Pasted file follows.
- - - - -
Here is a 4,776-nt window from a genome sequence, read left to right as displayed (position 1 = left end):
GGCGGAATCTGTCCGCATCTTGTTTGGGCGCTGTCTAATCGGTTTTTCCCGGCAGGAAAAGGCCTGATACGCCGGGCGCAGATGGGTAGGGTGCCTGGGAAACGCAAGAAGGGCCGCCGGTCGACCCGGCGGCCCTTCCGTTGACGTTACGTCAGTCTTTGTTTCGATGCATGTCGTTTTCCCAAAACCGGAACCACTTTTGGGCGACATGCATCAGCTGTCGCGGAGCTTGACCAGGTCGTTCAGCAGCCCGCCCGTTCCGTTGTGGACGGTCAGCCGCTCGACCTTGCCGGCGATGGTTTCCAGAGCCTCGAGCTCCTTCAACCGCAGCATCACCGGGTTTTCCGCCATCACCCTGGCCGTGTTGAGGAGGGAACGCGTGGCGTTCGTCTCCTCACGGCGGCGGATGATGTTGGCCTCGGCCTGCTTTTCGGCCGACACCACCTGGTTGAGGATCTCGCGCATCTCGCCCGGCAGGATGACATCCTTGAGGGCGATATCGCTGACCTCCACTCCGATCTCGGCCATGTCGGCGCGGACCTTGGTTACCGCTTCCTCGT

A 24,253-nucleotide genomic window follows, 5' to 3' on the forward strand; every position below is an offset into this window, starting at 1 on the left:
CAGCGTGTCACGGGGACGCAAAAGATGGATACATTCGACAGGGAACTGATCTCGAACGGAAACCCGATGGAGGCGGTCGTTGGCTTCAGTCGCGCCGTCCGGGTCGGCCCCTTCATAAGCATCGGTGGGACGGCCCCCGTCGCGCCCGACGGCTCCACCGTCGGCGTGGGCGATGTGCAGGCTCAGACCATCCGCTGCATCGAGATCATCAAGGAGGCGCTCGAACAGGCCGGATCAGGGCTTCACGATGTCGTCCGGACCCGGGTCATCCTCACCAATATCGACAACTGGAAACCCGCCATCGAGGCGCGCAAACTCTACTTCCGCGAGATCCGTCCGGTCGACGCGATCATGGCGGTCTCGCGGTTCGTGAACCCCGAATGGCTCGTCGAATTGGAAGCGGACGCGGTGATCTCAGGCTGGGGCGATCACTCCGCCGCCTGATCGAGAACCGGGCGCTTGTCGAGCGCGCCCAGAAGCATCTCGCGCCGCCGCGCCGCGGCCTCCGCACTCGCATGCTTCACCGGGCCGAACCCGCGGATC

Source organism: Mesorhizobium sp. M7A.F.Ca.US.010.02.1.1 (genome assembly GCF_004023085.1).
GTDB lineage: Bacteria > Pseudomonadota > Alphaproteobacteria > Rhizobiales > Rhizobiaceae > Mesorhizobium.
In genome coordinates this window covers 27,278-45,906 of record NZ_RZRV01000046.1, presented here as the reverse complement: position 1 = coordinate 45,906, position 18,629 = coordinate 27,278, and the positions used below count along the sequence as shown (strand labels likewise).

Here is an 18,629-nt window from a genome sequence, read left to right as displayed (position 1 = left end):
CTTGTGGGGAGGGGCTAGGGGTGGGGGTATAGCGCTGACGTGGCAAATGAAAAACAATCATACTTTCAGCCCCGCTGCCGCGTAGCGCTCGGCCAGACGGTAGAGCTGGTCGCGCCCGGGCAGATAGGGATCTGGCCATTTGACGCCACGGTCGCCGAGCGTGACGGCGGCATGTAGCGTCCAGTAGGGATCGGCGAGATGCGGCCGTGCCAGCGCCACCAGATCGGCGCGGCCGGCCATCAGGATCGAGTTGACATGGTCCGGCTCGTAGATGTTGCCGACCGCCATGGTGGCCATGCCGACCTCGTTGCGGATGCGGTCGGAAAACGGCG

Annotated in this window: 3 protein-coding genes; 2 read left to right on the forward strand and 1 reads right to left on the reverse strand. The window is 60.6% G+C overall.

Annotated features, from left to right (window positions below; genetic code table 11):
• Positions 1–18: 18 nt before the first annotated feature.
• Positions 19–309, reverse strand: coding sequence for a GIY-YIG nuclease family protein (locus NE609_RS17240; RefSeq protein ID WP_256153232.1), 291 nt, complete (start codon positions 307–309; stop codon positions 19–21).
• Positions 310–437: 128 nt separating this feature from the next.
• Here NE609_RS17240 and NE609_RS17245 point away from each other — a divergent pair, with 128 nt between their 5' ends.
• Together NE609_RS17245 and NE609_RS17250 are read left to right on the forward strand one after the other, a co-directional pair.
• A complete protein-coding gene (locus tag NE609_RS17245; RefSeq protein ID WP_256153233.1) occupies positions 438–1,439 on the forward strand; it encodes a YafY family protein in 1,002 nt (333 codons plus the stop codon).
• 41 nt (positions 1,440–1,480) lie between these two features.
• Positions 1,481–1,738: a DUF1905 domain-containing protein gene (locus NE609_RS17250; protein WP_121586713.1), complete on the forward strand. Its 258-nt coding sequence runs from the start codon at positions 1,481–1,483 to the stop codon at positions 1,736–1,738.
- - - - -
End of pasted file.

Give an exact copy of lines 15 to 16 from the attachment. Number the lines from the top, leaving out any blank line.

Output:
• Here NE609_RS17240 and NE609_RS17245 point away from each other — a divergent pair, with 128 nt between their 5' ends.
• Together NE609_RS17245 and NE609_RS17250 are read left to right on the forward strand one after the other, a co-directional pair.